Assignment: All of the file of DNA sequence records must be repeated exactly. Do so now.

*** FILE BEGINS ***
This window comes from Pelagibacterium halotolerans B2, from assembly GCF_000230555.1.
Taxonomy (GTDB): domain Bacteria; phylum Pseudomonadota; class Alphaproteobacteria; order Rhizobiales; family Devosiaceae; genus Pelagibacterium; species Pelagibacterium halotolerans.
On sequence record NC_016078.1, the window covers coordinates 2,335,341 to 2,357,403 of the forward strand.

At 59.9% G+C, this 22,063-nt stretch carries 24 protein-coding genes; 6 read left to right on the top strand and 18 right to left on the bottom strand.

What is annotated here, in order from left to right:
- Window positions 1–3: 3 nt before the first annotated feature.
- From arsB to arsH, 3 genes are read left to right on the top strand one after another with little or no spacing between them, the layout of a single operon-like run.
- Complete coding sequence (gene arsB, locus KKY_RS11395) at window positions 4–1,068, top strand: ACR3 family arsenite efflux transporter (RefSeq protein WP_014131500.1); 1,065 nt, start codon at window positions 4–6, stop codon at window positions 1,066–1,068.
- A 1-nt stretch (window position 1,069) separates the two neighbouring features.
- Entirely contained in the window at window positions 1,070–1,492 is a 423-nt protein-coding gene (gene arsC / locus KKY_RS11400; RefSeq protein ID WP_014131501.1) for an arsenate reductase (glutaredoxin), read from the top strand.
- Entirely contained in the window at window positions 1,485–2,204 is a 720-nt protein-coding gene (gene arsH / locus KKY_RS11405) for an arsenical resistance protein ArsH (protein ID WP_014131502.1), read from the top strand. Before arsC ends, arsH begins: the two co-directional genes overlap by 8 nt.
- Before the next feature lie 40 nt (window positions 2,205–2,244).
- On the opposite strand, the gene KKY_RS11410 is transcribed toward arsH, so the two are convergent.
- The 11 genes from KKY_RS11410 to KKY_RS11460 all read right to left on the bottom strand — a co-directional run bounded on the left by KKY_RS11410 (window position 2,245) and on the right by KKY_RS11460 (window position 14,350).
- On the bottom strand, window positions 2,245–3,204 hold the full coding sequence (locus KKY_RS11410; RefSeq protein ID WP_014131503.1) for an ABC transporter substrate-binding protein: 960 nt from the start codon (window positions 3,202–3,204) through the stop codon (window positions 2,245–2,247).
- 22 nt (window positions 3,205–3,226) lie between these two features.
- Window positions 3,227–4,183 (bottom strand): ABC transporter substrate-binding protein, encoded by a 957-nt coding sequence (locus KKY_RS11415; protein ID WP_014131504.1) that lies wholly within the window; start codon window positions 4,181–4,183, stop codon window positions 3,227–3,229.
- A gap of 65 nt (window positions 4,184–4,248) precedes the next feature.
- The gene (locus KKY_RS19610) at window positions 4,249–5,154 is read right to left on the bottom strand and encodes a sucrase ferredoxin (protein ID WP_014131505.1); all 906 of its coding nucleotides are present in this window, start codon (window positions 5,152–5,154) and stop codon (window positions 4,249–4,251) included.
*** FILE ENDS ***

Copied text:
This window comes from Pelagibacterium halotolerans B2, from assembly GCF_000230555.1.
Taxonomy (GTDB): domain Bacteria; phylum Pseudomonadota; class Alphaproteobacteria; order Rhizobiales; family Devosiaceae; genus Pelagibacterium; species Pelagibacterium halotolerans.
On sequence record NC_016078.1, the window covers coordinates 2,335,341 to 2,357,403 of the forward strand.

At 59.9% G+C, this 22,063-nt stretch carries 24 protein-coding genes; 6 read left to right on the top strand and 18 right to left on the bottom strand.

What is annotated here, in order from left to right:
- Window positions 1–3: 3 nt before the first annotated feature.
- From arsB to arsH, 3 genes are read left to right on the top strand one after another with little or no spacing between them, the layout of a single operon-like run.
- Complete coding sequence (gene arsB, locus KKY_RS11395) at window positions 4–1,068, top strand: ACR3 family arsenite efflux transporter (RefSeq protein WP_014131500.1); 1,065 nt, start codon at window positions 4–6, stop codon at window positions 1,066–1,068.
- A 1-nt stretch (window position 1,069) separates the two neighbouring features.
- Entirely contained in the window at window positions 1,070–1,492 is a 423-nt protein-coding gene (gene arsC / locus KKY_RS11400; RefSeq protein ID WP_014131501.1) for an arsenate reductase (glutaredoxin), read from the top strand.
- Entirely contained in the window at window positions 1,485–2,204 is a 720-nt protein-coding gene (gene arsH / locus KKY_RS11405) for an arsenical resistance protein ArsH (protein ID WP_014131502.1), read from the top strand. Before arsC ends, arsH begins: the two co-directional genes overlap by 8 nt.
- Before the next feature lie 40 nt (window positions 2,205–2,244).
- On the opposite strand, the gene KKY_RS11410 is transcribed toward arsH, so the two are convergent.
- The 11 genes from KKY_RS11410 to KKY_RS11460 all read right to left on the bottom strand — a co-directional run bounded on the left by KKY_RS11410 (window position 2,245) and on the right by KKY_RS11460 (window position 14,350).
- On the bottom strand, window positions 2,245–3,204 hold the full coding sequence (locus KKY_RS11410; RefSeq protein ID WP_014131503.1) for an ABC transporter substrate-binding protein: 960 nt from the start codon (window positions 3,202–3,204) through the stop codon (window positions 2,245–2,247).
- 22 nt (window positions 3,205–3,226) lie between these two features.
- Window positions 3,227–4,183 (bottom strand): ABC transporter substrate-binding protein, encoded by a 957-nt coding sequence (locus KKY_RS11415; protein ID WP_014131504.1) that lies wholly within the window; start codon window positions 4,181–4,183, stop codon window positions 3,227–3,229.
- A gap of 65 nt (window positions 4,184–4,248) precedes the next feature.
- The gene (locus KKY_RS19610) at window positions 4,249–5,154 is read right to left on the bottom strand and encodes a sucrase ferredoxin (protein ID WP_014131505.1); all 906 of its coding nucleotides are present in this window, start codon (window positions 5,152–5,154) and stop codon (window positions 4,249–4,251) included.